The first group of applicants were water management companies; the second round comprised landscape maintenance companies. Properties were dismissed if they went over budget two quarters in a year or by 50 percent any one quarter.
Turns out, the restrictions work better than the budgets: Control properties showed greater water savings under the restrictions than the new program. Turnage says water management companies performed well, but aren’t widespread, even in Austin. Almost all the companies that failed – 94 percent – were landscapers.
David Turnage, conservation program specialist at Austin Water, says that the best results depended on the person in the field managing the system day to day, and that most companies and property owners found it easier to operate under the restrictions.
Other interesting notes:
Congrats to IA: The Irrigation Association was recognized as an EPA WaterSense Partner of the Year for the group’s work to promote the program to professional contractors. IA is the first certifying organization to win the award, and association president Bob Dobson was on hand to accept.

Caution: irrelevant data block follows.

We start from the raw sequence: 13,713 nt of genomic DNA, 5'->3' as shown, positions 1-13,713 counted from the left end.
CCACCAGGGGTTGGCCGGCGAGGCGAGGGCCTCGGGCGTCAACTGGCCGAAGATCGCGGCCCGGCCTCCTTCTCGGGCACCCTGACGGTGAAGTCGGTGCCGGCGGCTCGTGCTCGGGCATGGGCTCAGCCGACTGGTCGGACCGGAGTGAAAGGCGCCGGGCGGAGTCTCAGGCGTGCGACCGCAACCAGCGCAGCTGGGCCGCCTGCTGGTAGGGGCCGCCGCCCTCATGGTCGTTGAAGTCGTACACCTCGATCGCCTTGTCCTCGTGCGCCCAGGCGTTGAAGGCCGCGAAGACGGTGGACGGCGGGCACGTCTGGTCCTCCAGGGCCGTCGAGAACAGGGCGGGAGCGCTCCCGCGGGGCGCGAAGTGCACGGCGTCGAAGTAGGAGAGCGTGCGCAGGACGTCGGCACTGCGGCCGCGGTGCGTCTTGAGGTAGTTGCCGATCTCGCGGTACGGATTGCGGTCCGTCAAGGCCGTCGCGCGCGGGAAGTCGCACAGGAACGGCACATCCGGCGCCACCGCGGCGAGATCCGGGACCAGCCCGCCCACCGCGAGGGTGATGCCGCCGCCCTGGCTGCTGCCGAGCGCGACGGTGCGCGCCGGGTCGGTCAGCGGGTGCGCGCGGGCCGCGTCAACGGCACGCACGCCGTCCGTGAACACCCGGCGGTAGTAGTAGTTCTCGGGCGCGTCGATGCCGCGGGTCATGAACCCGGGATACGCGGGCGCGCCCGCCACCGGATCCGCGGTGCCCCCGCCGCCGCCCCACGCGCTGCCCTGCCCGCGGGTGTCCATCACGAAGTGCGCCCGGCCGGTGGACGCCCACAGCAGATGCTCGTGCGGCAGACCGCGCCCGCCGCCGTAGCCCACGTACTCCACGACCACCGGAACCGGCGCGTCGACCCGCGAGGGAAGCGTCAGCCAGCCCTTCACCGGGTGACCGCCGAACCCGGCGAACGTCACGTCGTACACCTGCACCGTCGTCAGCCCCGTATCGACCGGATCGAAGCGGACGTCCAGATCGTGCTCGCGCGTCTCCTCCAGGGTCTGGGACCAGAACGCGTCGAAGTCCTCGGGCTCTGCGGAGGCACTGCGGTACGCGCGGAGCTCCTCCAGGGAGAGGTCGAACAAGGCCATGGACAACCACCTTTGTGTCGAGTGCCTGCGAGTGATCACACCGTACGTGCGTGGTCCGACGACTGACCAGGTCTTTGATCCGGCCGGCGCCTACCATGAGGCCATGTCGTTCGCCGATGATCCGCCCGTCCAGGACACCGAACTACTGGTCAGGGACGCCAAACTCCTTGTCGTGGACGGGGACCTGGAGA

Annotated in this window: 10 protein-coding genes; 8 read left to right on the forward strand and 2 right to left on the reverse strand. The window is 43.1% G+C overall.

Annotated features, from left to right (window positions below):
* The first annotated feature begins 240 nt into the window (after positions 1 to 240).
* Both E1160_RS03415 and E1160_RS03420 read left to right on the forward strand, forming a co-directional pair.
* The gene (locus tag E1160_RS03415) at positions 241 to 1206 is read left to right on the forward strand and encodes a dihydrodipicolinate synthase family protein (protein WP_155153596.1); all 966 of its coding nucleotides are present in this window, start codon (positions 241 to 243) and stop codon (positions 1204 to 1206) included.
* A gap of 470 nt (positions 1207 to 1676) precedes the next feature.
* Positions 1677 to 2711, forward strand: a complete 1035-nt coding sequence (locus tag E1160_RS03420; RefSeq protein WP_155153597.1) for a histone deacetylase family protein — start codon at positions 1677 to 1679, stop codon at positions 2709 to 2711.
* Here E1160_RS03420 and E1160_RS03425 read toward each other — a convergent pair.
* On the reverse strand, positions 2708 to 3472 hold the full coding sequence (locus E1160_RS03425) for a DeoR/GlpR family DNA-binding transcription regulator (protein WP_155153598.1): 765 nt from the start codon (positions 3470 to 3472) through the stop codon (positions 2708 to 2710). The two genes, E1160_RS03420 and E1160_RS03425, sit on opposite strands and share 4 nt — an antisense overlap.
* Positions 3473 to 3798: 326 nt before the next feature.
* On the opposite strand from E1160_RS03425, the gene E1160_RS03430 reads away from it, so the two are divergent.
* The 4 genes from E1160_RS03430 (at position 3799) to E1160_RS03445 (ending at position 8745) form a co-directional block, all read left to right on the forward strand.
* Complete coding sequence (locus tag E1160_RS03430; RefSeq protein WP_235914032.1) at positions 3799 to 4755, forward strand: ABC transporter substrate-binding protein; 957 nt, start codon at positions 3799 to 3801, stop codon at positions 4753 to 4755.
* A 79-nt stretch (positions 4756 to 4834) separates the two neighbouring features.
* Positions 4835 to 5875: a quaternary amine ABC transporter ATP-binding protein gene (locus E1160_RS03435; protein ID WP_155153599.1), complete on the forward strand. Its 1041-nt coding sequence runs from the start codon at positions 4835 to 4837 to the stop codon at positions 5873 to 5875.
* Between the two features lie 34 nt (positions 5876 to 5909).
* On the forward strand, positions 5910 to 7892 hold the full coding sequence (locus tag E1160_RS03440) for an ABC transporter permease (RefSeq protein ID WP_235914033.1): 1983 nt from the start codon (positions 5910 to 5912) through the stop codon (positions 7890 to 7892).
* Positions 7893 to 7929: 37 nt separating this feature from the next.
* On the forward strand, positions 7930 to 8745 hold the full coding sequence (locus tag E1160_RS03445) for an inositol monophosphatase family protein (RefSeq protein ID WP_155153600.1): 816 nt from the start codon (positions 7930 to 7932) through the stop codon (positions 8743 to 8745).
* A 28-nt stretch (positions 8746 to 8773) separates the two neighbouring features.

“The EPA and WaterSense recognize the contributions the IA has made to the WaterSense program. Efficient use of our water supplies and maintaining a healthy landscape, including turf, can go hand in hand. They are not necessarily contradictory,” Dobson told me after the ceremony. “Our future is becoming part of the solution to the water supply problem.”
Cash money: The Metropolitan Water District of Southern California has started paying rebates directly to contractors. You need a background check and a few other hurdles, but customers can now sign over monetary incentives on system upgrades, etc., directly over to you.